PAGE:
Image Processing Reference
Resilience in Transport Streams
Digital-video broadcasts must deliver the content without dropping frames and at a qual-
ity that is satisfying to watch for long periods. Commercial pressure dictates that video
quality be reduced in favor of broadcasting more channels.
The carriage of the video is quite complex because the transmission medium is
designed to carry multiple channels. In the old days of analog video, each channel would
only be one video signal. Digital TV carries a bundle or multiplex of TV services on
each channel that your receiver is able to tune into. A breakdown of this is shown in
A multiplex may carry 6 video signals with stereo audio plus additional language
channels and other streams of supporting data.
Digital cable is slightly different because although the same multiplexing technique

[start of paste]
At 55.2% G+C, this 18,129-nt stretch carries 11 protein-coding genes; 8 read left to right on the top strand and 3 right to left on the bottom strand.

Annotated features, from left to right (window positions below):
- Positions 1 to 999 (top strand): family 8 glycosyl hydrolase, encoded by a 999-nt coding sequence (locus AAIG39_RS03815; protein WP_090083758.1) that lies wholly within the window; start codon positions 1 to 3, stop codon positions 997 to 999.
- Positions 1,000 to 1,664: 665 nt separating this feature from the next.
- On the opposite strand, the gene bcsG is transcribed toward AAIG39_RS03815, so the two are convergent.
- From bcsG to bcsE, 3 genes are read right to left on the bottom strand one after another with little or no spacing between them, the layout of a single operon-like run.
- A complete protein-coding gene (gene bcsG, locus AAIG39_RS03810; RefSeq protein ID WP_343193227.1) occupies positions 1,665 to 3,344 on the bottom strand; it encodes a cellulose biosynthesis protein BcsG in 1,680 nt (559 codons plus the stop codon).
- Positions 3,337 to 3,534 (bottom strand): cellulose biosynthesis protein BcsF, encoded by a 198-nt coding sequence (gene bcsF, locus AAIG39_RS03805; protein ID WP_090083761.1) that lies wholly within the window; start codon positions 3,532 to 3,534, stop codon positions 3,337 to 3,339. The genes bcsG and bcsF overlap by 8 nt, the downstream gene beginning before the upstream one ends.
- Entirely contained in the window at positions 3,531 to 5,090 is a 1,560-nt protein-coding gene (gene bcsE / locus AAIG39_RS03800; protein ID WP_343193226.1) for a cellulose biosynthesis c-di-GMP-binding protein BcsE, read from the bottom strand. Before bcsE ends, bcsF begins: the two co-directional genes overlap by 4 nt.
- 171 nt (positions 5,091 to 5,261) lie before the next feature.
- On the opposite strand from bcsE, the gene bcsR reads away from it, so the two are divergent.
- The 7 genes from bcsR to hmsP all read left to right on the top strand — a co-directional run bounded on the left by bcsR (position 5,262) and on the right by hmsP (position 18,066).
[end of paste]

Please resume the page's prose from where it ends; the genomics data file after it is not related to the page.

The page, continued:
is used, the cable companies also offer telephone and broadband Internet connections
down the same cable.
Switching to Another Stream
In analog TV sets, this happens instantaneously. There is no buffering required before the
presentation continues. There may be a slight frame roll or bounce as the display syn-
chronizes, but modern TV sets do this very rapidly.
Switching channels on digital TV sets is quite arduous by comparison. Leaving aside
all the issues with tuning and then extracting the program stream from a multiplexed
Figure 27-1 Multiplexed data.